I didn’t fight with her. I sat, scrunched on the couch, with my hands shaking trying to get her to understand. I told her how Trump’s Supreme Court candidate will try to overturn Roe v. Wade. My mother, who dropped out of school at fourteen, is pro-choice, didn’t know that that was a possibility, and can’t say why she supports Trump other than” he’s a real person,” “he’s created jobs in factories”… that’s it.
I told her how Trump insulted Biden’s kids at the debate and all he did was turn to the camera and say he was proud of his son. He didn’t say anything about Trump’s family. My father, grandfathers on both sides of my family, and I all struggled with addiction (I still do). My mother replied, “that was classy.” She thinks that people should be able to do what they want to do. She did everything she could so I had the opportunity to be the first in my family to go to college and now, says that education makes people “go that way,” meaning transform young adults into some sort of heightened-liberal-monster that Fox News crams down her throat.
She remarked that because my partner’s parents are liberal I “have a lot of influence,” to which I took offense. Alternatively, she does not have anyone in her life that regularly speaks to her about wanting to vote for Biden, I imagine. Regardless, I have had the same ideals and interests since I was sixteen and lived in her house and they came entirely from her.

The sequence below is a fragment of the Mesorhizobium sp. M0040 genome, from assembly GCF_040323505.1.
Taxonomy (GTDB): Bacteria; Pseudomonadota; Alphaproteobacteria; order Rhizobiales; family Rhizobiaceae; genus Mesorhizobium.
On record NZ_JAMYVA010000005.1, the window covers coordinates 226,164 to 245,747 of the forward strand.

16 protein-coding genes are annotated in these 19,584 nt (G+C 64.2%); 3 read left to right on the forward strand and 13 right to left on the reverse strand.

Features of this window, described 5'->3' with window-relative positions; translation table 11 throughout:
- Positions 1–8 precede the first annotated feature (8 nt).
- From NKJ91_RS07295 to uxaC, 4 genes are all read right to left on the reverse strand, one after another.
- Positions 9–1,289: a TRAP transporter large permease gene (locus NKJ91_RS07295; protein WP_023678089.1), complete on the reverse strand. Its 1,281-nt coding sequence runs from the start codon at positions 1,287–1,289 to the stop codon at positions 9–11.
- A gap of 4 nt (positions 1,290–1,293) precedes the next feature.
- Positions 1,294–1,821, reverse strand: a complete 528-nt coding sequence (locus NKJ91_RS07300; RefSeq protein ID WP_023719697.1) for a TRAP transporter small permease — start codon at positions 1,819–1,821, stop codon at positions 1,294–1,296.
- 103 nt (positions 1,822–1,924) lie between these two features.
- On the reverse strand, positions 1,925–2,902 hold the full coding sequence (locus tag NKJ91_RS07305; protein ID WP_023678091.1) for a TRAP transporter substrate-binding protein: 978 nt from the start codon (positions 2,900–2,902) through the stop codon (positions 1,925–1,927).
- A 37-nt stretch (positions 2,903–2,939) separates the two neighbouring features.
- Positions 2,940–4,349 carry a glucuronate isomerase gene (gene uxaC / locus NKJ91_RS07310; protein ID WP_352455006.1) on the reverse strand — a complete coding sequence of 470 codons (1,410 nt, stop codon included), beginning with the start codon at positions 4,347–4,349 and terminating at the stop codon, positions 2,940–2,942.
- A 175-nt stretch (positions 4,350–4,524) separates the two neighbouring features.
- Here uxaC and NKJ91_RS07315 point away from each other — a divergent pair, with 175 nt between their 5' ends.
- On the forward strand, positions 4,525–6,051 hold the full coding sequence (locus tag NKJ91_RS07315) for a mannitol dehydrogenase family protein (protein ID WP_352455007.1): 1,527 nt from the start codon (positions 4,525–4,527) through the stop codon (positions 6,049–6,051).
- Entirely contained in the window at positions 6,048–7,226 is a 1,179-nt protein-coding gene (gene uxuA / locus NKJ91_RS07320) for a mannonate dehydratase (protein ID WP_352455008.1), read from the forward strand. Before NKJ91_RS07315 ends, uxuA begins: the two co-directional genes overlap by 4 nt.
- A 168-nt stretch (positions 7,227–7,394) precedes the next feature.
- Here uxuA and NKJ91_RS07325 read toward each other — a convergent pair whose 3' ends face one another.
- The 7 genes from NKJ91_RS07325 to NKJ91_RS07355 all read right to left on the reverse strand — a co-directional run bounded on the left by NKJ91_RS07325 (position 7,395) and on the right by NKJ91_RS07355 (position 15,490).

She couldn’t give an example or answer the question I calmly asked, “how is your life better now?” She said she isn’t good at debating. I gently reminded her I wasn’t trying to start a debate — especially not on her birthday — but I wanted to explain my point of view. I, of course, hoped I could change her mind by sharing information with her I had been too scared to divulge. I told her my high school boyfriend whom she’s always had on a pedestal had his hand broken by a cop at a protest in Portland. Could she really say that he deserved it? I told her my partner helped out a law firm this summer that refused to represent a man from Wisconsin who wasn’t protesting but drove to the Twin Cities to burn down a gas station. I told her friends of ours got Covid-19.
She remarked that I was more informed than she thought, that she figured I was just a “follower.” Deep down, I know this is less-so about me and more-so about what she hears “Democrats” are like in general. She was shocked to hear me say that Biden is (obviously) problematic as well.
We changed the subject and she said that the call made her day. It was emotionally draining since we avoid talking about politics because of the screaming/crying matches and name-calling that have occurred in the past. All in all, it was a positive interaction. Since she finally has Netflix I begged her to watch Grace & Frankie. She continued texting me that night that she loves Lily Tomlin and called me to say all the music at the end of the episodes is so great.
I am hoping that she thinks of me when she hears something that is clearly false or skewed, but above that, I hope she doesn’t get sick because of it. That’s all I can really do at this point… other than vote.